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Introducing Teachers To Engineering Practice

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2002 Annual Conference


Montreal, Canada

Publication Date

June 16, 2002

Start Date

June 16, 2002

End Date

June 19, 2002



Conference Session

ASEE Multimedia Session

Page Count


Page Numbers

7.752.1 - 7.752.7



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Leroy Oberto

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Sheryl Sorby

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Session 2793

Introducing Teachers to Engineering Practice

Leroy J. Oberto, Sheryl A. Sorby School of Technology/Engineering Fundamentals Michigan Technological University Houghton, Michigan


Michigan Technological University has developed a new Master of Science in Applied Science Education for inservice teachers. As part of this program, teachers will be required to complete a 12-credit applied science core focusing on real-life engineering applications of math and science. The first of the courses from this core, The Engineering Process, was offered during the summer of 2001 on Michigan Tech's campus. The purpose of the course was to familiarize inservice sec- ondary math and science teachers with an overall view of engineering and to the methodology and implications of the engineering process. This course was delivered in an intensive two week long (ten day) format and drew upon the talents of several faculty from many different areas within the College of Engineering and the School of Technology. Students were exposed to many different disciplines as faculty explained the societal, economic and technological significance of key areas of their fields of expertise. The students designed, analyzed, constructed and tested truss bridges made from file folders according to specifications provided by the instructors. Finally, each stu- dent was directed to develop a teaching unit that integrates some of the concepts of scientific inquiry and application discussed in the course into their 7-12 teaching. This paper describes our Masters program, provides an outline of the course titled “The Engineering Process,” and presents results from our first offering of the course.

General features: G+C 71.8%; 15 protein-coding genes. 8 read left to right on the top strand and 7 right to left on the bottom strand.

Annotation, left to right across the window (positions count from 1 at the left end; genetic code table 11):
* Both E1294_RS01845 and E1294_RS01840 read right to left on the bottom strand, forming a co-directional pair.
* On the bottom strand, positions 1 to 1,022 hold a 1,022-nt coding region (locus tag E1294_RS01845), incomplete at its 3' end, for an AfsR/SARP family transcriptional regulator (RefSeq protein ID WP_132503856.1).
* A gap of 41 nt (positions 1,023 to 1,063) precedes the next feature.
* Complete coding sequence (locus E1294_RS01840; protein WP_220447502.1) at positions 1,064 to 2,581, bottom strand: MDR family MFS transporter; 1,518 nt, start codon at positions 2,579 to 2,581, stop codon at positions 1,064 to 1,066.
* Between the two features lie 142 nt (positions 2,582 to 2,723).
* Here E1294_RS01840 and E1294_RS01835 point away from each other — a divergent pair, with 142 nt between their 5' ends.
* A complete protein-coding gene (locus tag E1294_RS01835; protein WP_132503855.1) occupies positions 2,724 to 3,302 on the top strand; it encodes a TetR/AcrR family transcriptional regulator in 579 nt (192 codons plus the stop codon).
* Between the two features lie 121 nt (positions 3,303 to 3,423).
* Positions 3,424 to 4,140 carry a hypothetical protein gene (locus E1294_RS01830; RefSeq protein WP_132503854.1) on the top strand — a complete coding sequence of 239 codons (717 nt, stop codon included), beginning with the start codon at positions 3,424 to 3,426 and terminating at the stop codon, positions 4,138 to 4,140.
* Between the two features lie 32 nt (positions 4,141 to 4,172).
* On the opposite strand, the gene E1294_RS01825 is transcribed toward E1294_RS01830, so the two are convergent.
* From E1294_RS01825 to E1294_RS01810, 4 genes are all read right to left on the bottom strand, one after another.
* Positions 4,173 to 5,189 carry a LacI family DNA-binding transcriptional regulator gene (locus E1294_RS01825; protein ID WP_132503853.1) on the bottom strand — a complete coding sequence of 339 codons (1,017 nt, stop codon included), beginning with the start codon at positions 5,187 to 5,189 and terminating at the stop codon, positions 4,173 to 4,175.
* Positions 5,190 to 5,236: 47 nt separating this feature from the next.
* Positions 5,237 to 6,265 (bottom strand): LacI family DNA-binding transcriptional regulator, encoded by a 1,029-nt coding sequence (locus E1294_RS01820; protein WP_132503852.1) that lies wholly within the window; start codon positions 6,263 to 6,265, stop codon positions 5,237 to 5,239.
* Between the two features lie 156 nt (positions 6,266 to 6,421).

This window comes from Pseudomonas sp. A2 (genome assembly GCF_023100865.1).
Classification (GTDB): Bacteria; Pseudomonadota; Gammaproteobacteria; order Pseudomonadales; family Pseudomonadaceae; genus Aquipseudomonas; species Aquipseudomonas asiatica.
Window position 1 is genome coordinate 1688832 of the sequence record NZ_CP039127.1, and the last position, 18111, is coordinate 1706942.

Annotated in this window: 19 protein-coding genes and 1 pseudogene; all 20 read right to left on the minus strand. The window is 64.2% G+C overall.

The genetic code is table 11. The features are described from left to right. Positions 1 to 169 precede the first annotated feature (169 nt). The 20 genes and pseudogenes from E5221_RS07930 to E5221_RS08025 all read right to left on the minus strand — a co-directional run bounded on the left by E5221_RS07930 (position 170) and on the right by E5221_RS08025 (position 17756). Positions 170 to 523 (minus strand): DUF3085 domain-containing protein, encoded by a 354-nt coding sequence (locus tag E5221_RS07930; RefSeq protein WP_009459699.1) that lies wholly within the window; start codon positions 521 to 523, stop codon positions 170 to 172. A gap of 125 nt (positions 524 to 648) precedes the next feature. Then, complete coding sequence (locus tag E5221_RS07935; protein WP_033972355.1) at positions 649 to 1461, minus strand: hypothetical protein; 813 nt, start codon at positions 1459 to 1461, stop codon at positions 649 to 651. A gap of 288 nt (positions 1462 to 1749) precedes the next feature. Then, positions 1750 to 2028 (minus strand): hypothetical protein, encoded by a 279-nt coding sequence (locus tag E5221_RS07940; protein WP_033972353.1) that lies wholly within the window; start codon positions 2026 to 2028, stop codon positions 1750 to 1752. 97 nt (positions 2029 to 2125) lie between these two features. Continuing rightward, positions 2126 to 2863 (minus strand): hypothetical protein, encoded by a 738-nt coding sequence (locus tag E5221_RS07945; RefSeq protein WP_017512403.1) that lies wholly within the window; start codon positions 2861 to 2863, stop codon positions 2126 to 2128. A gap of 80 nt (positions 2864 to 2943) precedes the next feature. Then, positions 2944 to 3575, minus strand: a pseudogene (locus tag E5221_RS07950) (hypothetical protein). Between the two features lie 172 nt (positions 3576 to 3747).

The precollege education system in America is currently under pressure to adopt standards-based curricula. Outcome assessment of learning is of paramount importance in this new educational climate. Nearly all of the national standards in math, science and technology include standards related to the inclusion of “real-life” applications of material1-3, however, many teachers are at a loss to provide these types of everyday examples in their classes. Further, we have found that many secondary teachers do not have an informed idea of what engineering is all about, and there- fore, they can not easily advise their students to pursue an engineering career. To combat these twin problems, at Michigan Tech we have developed an innovative degree program--the Master of Science in Applied Science Education (MS-ASE). Through the coursework in this program, inservice teachers will be able to develop a clear understanding of the engineering profession and

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Oberto, L., & Sorby, S. (2002, June), Introducing Teachers To Engineering Practice Paper presented at 2002 Annual Conference, Montreal, Canada. 10.18260/1-2--10795

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